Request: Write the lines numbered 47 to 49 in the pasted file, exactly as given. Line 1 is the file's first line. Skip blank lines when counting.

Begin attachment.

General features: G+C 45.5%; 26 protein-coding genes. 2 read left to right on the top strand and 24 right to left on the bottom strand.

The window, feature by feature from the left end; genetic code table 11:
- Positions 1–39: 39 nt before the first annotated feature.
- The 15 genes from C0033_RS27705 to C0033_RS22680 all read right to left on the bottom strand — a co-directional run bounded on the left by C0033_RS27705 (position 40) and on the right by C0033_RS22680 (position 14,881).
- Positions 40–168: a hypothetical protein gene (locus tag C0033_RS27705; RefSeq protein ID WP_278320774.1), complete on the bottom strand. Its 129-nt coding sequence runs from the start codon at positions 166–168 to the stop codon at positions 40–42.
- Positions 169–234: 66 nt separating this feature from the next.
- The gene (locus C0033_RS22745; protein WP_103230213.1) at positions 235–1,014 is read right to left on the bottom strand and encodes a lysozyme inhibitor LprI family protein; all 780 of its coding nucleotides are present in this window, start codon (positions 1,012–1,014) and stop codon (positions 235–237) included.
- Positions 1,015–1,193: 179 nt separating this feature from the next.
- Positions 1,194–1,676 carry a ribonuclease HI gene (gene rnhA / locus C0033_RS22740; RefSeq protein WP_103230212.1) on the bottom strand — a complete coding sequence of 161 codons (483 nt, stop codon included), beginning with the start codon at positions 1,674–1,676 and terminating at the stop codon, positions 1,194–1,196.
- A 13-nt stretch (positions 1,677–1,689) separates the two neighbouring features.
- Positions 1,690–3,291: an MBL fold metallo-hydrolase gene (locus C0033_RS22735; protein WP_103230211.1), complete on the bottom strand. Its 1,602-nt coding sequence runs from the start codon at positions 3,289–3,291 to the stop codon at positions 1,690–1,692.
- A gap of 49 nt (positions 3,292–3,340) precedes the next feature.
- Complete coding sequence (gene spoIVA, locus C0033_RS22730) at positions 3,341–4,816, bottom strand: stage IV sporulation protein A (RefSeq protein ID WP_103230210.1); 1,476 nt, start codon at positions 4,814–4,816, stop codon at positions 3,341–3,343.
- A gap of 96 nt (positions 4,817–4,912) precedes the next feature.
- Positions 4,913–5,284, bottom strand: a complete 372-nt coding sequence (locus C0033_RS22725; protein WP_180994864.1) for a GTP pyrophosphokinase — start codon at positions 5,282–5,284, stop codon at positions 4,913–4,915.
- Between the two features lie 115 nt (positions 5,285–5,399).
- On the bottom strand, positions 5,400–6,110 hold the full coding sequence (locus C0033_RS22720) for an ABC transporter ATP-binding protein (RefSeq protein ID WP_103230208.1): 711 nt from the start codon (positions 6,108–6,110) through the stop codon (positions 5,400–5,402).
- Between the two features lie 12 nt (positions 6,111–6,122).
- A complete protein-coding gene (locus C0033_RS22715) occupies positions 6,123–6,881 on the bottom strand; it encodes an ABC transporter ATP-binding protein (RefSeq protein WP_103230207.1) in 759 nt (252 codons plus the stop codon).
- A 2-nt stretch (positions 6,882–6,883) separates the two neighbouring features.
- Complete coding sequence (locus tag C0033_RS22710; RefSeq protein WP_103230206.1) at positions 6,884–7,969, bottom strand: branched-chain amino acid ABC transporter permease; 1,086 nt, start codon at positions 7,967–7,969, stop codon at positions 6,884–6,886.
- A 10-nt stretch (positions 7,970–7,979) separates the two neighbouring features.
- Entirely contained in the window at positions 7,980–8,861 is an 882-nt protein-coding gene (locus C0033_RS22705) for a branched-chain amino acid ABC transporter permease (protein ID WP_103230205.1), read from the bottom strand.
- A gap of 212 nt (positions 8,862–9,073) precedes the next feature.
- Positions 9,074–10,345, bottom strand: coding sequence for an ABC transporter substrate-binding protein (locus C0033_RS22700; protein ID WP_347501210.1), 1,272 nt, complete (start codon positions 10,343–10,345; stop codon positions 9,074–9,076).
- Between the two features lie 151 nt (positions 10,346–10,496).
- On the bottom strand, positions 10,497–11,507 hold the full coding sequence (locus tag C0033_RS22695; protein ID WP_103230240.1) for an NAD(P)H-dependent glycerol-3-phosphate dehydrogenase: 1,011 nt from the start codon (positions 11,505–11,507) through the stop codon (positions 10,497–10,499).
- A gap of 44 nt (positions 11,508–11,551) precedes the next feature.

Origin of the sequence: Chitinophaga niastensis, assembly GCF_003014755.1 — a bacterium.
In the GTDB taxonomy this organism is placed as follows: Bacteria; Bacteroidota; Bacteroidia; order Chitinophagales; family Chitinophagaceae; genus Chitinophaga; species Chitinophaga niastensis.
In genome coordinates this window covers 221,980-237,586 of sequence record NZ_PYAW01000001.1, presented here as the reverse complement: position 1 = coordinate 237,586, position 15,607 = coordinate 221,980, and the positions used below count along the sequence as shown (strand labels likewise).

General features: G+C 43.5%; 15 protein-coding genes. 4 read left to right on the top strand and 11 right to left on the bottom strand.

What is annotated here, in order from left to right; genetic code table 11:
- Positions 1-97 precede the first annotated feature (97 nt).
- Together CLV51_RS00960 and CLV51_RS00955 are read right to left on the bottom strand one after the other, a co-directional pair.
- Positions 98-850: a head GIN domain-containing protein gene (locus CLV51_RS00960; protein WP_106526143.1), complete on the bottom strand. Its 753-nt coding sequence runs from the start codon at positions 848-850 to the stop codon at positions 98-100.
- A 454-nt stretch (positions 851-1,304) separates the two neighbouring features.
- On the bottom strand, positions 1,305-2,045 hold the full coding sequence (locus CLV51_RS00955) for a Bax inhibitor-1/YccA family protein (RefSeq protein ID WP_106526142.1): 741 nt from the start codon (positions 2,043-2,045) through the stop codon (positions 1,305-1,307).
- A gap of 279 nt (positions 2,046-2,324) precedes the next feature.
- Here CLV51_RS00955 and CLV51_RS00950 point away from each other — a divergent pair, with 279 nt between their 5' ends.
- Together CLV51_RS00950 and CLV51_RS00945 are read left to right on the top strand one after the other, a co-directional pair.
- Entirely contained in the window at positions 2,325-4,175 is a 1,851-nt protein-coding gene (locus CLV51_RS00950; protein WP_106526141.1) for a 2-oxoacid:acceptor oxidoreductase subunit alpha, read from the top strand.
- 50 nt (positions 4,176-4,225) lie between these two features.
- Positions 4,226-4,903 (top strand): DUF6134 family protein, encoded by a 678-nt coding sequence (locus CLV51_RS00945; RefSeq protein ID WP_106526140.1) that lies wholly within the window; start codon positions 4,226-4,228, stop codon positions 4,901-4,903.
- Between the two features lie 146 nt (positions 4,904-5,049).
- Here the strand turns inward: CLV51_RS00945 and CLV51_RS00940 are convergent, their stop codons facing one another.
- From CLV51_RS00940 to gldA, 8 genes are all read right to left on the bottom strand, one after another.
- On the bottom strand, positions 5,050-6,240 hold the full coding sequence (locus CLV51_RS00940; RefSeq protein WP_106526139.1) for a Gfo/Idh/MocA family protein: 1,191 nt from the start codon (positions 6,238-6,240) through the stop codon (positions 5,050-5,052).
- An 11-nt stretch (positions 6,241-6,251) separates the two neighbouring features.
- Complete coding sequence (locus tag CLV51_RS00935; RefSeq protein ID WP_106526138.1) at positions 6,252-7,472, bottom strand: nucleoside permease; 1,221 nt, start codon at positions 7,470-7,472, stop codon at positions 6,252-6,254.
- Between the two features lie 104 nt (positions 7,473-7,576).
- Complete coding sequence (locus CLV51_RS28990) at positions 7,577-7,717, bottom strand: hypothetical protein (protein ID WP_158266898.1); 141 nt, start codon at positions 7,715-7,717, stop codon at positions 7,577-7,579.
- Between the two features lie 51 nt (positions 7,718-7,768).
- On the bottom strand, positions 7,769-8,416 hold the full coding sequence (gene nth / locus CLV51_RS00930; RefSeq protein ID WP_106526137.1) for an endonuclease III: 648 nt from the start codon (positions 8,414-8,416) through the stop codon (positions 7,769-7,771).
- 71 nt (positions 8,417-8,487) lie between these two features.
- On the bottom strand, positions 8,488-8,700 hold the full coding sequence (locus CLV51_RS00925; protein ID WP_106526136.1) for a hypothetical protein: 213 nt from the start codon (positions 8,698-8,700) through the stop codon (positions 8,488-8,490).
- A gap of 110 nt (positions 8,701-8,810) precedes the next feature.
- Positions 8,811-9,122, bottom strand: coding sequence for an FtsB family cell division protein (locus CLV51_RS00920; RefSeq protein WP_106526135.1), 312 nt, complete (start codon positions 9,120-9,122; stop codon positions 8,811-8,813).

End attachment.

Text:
- From CLV51_RS00940 to gldA, 8 genes are all read right to left on the bottom strand, one after another.
- On the bottom strand, positions 5,050-6,240 hold the full coding sequence (locus CLV51_RS00940; RefSeq protein WP_106526139.1) for a Gfo/Idh/MocA family protein: 1,191 nt from the start codon (positions 6,238-6,240) through the stop codon (positions 5,050-5,052).
- An 11-nt stretch (positions 6,241-6,251) separates the two neighbouring features.